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The cops are watching your social media accounts, which are windows into your activity.
This shouldn't come as a surprise, but sharing personal information about yourself on the internet isn't a good method to keep secrets. Government operatives are among those scouring the web for information, finding social media to be a simple and low-cost way of acquiring intelligence, frequently with the platforms' and their targets' agreement. Due to the ease with which information may be obtained, cops and their private-sector contractors snoop on us not just to investigate crimes, but also to look for anything of interest. Worse, rather than limiting such abuses, many politicians wish to increase them.
"Social media has become a significant source of information for U.S. law enforcement and intelligence agencies," the Brennan Center for Justice at NYU Law noted in a report released last week. "The Department of Homeland Security, the FBI, and the State Department are among the many federal agencies that routinely monitor social platforms, for purposes ranging from conducting investigations to identifying threats to screening travelers and immigrants."
The issue of government surveillance of social media is not a new one. The American Civil Liberties Union filed a lawsuit against the government in 2019 to demand the disclosure of social media surveillance capabilities. U.S. District Judge Edward Chen eventually ordered Customs and Border Protection to publish their surveillance regulations in September of last year. However, we quickly discovered that the agency frequently runs the identities of persons of interest, like as journalists and activists, through databases and compares them to data collected from social media by commercial corporations.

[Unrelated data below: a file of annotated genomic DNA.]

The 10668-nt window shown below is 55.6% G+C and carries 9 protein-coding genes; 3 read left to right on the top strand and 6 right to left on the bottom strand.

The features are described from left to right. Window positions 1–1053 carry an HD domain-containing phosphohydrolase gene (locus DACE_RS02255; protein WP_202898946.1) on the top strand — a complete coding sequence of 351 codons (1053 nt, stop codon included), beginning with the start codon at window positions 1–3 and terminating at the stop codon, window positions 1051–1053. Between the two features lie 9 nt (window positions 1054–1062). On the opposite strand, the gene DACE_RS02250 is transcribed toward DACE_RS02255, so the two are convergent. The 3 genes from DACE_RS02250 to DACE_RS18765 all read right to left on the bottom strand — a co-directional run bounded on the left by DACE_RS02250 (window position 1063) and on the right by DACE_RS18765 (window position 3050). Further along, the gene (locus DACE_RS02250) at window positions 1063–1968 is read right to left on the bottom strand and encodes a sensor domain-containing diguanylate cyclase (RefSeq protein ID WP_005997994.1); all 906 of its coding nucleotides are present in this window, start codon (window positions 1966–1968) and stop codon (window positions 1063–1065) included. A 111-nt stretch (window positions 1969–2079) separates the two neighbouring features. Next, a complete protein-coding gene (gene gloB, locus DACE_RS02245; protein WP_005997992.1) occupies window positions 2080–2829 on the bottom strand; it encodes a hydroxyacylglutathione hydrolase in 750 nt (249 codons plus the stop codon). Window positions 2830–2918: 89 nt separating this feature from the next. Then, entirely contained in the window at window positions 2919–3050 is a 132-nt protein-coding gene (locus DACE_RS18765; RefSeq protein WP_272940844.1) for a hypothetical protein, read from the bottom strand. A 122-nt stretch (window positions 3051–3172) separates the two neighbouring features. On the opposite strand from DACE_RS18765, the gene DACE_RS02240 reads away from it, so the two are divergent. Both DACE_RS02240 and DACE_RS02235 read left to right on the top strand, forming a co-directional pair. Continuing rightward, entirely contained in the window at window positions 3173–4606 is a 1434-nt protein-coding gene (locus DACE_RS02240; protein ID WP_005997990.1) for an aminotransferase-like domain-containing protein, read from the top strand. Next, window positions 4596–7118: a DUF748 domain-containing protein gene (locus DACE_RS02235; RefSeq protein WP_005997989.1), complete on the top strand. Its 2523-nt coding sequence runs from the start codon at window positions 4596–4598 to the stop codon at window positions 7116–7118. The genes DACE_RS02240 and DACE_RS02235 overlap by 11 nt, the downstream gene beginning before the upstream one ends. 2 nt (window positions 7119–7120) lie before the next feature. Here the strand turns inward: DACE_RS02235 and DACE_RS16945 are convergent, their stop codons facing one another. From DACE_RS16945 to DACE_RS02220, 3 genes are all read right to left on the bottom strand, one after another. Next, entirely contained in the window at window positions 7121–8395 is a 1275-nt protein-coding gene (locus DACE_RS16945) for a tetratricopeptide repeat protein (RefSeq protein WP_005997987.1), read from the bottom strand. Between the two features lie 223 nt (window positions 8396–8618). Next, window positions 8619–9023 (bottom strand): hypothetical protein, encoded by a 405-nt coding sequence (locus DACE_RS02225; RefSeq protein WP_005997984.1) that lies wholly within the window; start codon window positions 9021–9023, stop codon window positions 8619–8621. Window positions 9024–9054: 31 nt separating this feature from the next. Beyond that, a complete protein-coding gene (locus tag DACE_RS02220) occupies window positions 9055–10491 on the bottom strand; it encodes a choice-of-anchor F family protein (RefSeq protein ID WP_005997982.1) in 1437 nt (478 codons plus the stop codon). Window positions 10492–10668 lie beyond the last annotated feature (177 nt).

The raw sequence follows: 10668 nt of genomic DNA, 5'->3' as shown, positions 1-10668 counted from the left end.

In fact, private contractors play a significant role in social media surveillance. For years, the FBI used Dataminr, "a third-party service that can alert agents and analysts to important social media posts about breaking news, as well as when, where and how often key words and phrases appear in online posts," according to the Washington Post.
In 2019, the FBI shifted to ZeroFox, which provides a comparable service. Some FBI agents blamed the shift for their failure to predict the Capitol riot on January 6, claiming that it caused them to overlook posts and key-word searches that may have acted as warning signs of impending events. Even government authorities recognize the difficulties in distinguishing genuine intent to perform unlawful activities from jokes, memes, and irate rants, so that's a stretch.
"[A]ctual intent to carry out violence can be difficult to discern from the angry, hyperbolic—and constitutionally protected—speech and information commonly found on social media and other online platforms," Melissa Smislova, former head of Intelligence and Analysis for the Department of Homeland Security, told the Senate Committee on Homeland Security and Governmental Affairs last March.
That challenge is emphasized by the Brennan Center, which points out that "[s]ocial media conversations are difficult to interpret because they are often highly context-specific and can be riddled with slang, jokes, memes, sarcasm, and references to popular culture; heated rhetoric is also common."